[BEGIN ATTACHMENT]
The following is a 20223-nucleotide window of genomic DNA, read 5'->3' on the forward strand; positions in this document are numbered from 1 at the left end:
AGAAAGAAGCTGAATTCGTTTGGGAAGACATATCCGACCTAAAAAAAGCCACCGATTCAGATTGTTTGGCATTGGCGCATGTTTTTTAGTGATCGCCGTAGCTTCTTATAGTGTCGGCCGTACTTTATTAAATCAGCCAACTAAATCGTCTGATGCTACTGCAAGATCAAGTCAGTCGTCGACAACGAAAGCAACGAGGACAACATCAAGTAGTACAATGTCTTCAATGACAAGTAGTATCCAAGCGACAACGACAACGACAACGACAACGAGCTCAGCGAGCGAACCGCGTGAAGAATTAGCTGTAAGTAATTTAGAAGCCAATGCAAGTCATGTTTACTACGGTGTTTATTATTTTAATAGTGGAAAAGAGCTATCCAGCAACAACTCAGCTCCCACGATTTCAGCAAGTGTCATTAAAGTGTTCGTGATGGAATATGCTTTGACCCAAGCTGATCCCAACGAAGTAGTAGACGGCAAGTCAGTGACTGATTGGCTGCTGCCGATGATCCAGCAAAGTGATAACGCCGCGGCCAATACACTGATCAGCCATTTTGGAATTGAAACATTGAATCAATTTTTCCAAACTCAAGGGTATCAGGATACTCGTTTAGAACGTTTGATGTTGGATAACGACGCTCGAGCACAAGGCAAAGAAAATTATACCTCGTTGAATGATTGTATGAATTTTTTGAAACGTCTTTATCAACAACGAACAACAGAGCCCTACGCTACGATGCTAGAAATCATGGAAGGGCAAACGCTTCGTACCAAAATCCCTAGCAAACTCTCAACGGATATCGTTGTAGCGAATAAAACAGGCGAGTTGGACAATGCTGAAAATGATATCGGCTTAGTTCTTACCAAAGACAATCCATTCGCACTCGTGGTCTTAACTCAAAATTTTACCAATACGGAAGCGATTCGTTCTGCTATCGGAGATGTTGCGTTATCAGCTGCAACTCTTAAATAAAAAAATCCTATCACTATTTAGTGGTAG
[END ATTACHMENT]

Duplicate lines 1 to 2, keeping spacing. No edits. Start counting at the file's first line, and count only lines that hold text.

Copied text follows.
The following is a 20223-nucleotide window of genomic DNA, read 5'->3' on the forward strand; positions in this document are numbered from 1 at the left end:
AGAAAGAAGCTGAATTCGTTTGGGAAGACATATCCGACCTAAAAAAAGCCACCGATTCAGATTGTTTGGCATTGGCGCATGTTTTTTAGTGATCGCCGTAGCTTCTTATAGTGTCGGCCGTACTTTATTAAATCAGCCAACTAAATCGTCTGATGCTACTGCAAGATCAAGTCAGTCGTCGACAACGAAAGCAACGAGGACAACATCAAGTAGTACAATGTCTTCAATGACAAGTAGTATCCAAGCGACAACGACAACGACAACGACAACGAGCTCAGCGAGCGAACCGCGTGAAGAATTAGCTGTAAGTAATTTAGAAGCCAATGCAAGTCATGTTTACTACGGTGTTTATTATTTTAATAGTGGAAAAGAGCTATCCAGCAACAACTCAGCTCCCACGATTTCAGCAAGTGTCATTAAAGTGTTCGTGATGGAATATGCTTTGACCCAAGCTGATCCCAACGAAGTAGTAGACGGCAAGTCAGTGACTGATTGGCTGCTGCCGATGATCCAGCAAAGTGATAACGCCGCGGCCAATACACTGATCAGCCATTTTGGAATTGAAACATTGAATCAATTTTTCCAAACTCAAGGGTATCAGGATACTCGTTTAGAACGTTTGATGTTGGATAACGACGCTCGAGCACAAGGCAAAGAAAATTATACCTCGTTGAATGATTGTATGAATTTTTTGAAACGTCTTTATCAACAACGAACAACAGAGCCCTACGCTACGATGCTAGAAATCATGGAAGGGCAAACGCTTCGTACCAAAATCCCTAGCAAACTCTCAACGGATATCGTTGTAGCGAATAAAACAGGCGAGTTGGACAATGCTGAAAATGATATCGGCTTAGTTCTTACCAAAGACAATCCATTCGCACTCGTGGTCTTAACTCAAAATTTTACCAATACGGAAGCGATTCGTTCTGCTATCGGAGATGTTGCGTTATCAGCTGCAACTCTTAAATAAAAAAATCCTATCACTATTTAGTGGTAG